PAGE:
In a decision that has wide-ranging implications for photo enforcement, speeding tickets and driving under the influence of alcohol (DUI) charges, the US Supreme Court yesterday reconfirmed the Sixth Amendment right to confront one’s accuser applies to analysts who claim to have certified evidence from a machine. The 5-4 decision concluded that “stand-in” expert witnesses are not a substitute for the individuals who actually conducted the tests. The decision broadens the applicability of the landmark Melendez-Diaz ruling from 2009, which has already led to appellate division cases in four California counties to throw out red light camera evidence.
The US Supreme Court on Friday ruled that evidence from an objectively unconstitutional automobile search can still be admissible in court as long as the search took place prior to court decisions that recognized stronger protections in the Fourth Amendment. Specifically, the April 2009 decision in the case Arizona v. Gant overturned prior precedent and required police to get a warrant to search a car when an arrested suspect posed no realistic threat to officer safety (view ruling). Willie Davis was arrested over two years earlier in Greenville, Alabama when that rule did not apply.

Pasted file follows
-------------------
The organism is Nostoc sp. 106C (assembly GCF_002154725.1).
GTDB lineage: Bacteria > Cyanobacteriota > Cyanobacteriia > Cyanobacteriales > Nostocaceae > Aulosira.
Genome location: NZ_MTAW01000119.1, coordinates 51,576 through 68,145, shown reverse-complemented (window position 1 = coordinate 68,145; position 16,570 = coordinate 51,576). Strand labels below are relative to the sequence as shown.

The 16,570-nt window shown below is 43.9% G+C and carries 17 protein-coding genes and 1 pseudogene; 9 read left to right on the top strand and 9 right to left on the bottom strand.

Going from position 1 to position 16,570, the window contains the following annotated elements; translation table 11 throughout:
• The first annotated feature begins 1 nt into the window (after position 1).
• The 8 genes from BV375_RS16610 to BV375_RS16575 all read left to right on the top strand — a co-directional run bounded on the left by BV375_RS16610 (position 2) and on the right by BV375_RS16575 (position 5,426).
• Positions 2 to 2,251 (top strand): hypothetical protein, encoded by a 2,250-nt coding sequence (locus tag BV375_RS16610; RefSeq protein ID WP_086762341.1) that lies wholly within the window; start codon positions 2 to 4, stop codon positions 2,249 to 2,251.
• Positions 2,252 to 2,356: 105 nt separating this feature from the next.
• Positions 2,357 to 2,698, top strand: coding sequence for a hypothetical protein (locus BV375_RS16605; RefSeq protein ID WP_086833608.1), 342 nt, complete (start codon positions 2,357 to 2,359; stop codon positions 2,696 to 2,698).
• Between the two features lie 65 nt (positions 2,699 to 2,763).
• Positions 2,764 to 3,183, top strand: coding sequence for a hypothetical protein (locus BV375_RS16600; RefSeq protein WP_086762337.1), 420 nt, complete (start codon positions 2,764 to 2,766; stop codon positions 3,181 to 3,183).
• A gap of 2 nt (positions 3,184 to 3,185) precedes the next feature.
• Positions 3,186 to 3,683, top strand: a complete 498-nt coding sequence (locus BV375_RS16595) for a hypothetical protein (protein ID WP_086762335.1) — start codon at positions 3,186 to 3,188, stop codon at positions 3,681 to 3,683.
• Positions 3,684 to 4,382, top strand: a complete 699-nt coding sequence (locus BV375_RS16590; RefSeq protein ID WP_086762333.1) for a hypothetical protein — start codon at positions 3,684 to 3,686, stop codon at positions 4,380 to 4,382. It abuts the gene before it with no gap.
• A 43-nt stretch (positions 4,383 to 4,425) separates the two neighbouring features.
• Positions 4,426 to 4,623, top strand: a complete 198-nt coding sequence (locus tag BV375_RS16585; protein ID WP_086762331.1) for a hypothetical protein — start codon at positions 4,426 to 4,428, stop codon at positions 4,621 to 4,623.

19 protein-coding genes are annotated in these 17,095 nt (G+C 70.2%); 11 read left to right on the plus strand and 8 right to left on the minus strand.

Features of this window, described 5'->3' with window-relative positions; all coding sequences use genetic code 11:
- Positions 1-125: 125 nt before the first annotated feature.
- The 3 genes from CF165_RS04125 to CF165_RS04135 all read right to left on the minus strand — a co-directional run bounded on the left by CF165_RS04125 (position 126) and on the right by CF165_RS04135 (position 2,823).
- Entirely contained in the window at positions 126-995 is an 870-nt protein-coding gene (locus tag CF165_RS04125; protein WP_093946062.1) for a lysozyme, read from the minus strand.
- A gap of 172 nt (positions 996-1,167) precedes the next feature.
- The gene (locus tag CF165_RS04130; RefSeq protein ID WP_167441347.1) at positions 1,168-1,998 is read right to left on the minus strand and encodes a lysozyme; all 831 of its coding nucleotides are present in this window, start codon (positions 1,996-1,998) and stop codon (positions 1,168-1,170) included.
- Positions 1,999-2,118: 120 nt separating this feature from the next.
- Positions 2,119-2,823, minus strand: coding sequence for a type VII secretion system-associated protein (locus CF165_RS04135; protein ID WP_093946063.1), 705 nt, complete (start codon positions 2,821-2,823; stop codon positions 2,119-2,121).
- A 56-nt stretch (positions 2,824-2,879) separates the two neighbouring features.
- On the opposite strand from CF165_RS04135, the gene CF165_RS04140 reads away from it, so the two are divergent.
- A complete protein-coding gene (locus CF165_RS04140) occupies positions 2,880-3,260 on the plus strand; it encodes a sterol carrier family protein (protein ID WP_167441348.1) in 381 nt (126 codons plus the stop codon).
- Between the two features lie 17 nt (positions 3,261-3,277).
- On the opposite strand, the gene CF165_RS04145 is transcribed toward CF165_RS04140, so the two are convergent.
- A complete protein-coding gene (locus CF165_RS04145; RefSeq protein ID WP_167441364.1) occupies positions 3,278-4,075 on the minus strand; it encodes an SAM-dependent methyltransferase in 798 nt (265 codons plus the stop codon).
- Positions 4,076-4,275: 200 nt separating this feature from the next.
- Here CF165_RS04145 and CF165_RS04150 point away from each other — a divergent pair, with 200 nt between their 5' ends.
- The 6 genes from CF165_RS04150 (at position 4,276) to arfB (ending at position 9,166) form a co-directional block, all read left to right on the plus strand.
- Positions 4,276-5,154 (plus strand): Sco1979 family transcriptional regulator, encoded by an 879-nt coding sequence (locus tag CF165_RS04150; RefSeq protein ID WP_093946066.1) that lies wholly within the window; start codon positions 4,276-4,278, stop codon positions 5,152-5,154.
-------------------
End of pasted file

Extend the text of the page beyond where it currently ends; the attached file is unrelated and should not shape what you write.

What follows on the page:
Thanks to the unionization of the US auto industry, its politics (and accordingly, those of the state of Michigan) tend to be of the center-left persuasion. This tendency was doubtless aggravated over the last year, as a congressional bailout of the industry was denied by southern Republican senators. But even in Michigan, the union-industry alliance isn’t strong enough to counter the trend towards ever more divisive politics, as two recent stories show some of the ideological cracks forming in this now highly politicized industry. First,according to the Freep, the National Tax Day Tea Party will re-open last year’s political wounds by staging a rally outside the RenCen during the Detroit Auto Show this year. The idea behind the rally is to “make a peaceful yet clear statement against government takeover of America,” specifically the government ownership of General Motors. Though it’s clearly an empty gesture intended to rally political support more than change anything, it will be a jarring contrast to the usual convivial mood at the NAIAS. And it’s just one of several ways in which the politicization of the industry is becoming steadily less containable.